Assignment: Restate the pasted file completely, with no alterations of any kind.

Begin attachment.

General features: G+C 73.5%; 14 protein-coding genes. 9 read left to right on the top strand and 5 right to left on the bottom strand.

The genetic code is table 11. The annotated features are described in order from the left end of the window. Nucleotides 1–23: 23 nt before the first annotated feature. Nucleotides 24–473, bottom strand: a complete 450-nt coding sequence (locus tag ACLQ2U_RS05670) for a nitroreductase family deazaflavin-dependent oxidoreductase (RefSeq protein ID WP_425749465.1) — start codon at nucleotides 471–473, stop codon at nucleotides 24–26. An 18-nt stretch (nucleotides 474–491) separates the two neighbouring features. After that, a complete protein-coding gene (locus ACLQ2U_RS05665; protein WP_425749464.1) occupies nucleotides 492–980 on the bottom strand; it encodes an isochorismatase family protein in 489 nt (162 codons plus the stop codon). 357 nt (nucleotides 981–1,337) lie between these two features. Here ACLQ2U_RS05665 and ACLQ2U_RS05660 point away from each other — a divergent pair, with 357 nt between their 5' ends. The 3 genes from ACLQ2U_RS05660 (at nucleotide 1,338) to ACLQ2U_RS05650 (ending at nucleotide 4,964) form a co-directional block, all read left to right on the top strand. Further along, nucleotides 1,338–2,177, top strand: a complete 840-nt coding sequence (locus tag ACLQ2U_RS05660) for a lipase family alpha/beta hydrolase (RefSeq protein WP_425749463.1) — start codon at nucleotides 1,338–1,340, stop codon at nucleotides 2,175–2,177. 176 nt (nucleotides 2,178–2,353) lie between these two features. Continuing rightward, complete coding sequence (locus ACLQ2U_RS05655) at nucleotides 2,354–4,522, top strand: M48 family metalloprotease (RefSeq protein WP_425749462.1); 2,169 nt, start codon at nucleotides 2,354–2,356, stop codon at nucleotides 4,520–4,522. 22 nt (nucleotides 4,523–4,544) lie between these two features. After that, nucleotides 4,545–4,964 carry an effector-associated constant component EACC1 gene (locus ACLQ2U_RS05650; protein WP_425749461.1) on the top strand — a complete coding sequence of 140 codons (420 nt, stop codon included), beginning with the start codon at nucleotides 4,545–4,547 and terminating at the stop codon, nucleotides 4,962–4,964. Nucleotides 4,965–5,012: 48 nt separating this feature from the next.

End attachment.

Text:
General features: G+C 73.5%; 14 protein-coding genes. 9 read left to right on the top strand and 5 right to left on the bottom strand.

The genetic code is table 11. The annotated features are described in order from the left end of the window. Nucleotides 1–23: 23 nt before the first annotated feature. Nucleotides 24–473, bottom strand: a complete 450-nt coding sequence (locus tag ACLQ2U_RS05670) for a nitroreductase family deazaflavin-dependent oxidoreductase (RefSeq protein ID WP_425749465.1) — start codon at nucleotides 471–473, stop codon at nucleotides 24–26. An 18-nt stretch (nucleotides 474–491) separates the two neighbouring features. After that, a complete protein-coding gene (locus ACLQ2U_RS05665; protein WP_425749464.1) occupies nucleotides 492–980 on the bottom strand; it encodes an isochorismatase family protein in 489 nt (162 codons plus the stop codon). 357 nt (nucleotides 981–1,337) lie between these two features. Here ACLQ2U_RS05665 and ACLQ2U_RS05660 point away from each other — a divergent pair, with 357 nt between their 5' ends. The 3 genes from ACLQ2U_RS05660 (at nucleotide 1,338) to ACLQ2U_RS05650 (ending at nucleotide 4,964) form a co-directional block, all read left to right on the top strand. Further along, nucleotides 1,338–2,177, top strand: a complete 840-nt coding sequence (locus tag ACLQ2U_RS05660) for a lipase family alpha/beta hydrolase (RefSeq protein WP_425749463.1) — start codon at nucleotides 1,338–1,340, stop codon at nucleotides 2,175–2,177. 176 nt (nucleotides 2,178–2,353) lie between these two features. Continuing rightward, complete coding sequence (locus ACLQ2U_RS05655) at nucleotides 2,354–4,522, top strand: M48 family metalloprotease (RefSeq protein WP_425749462.1); 2,169 nt, start codon at nucleotides 2,354–2,356, stop codon at nucleotides 4,520–4,522. 22 nt (nucleotides 4,523–4,544) lie between these two features. After that, nucleotides 4,545–4,964 carry an effector-associated constant component EACC1 gene (locus ACLQ2U_RS05650; protein WP_425749461.1) on the top strand — a complete coding sequence of 140 codons (420 nt, stop codon included), beginning with the start codon at nucleotides 4,545–4,547 and terminating at the stop codon, nucleotides 4,962–4,964. Nucleotides 4,965–5,012: 48 nt separating this feature from the next.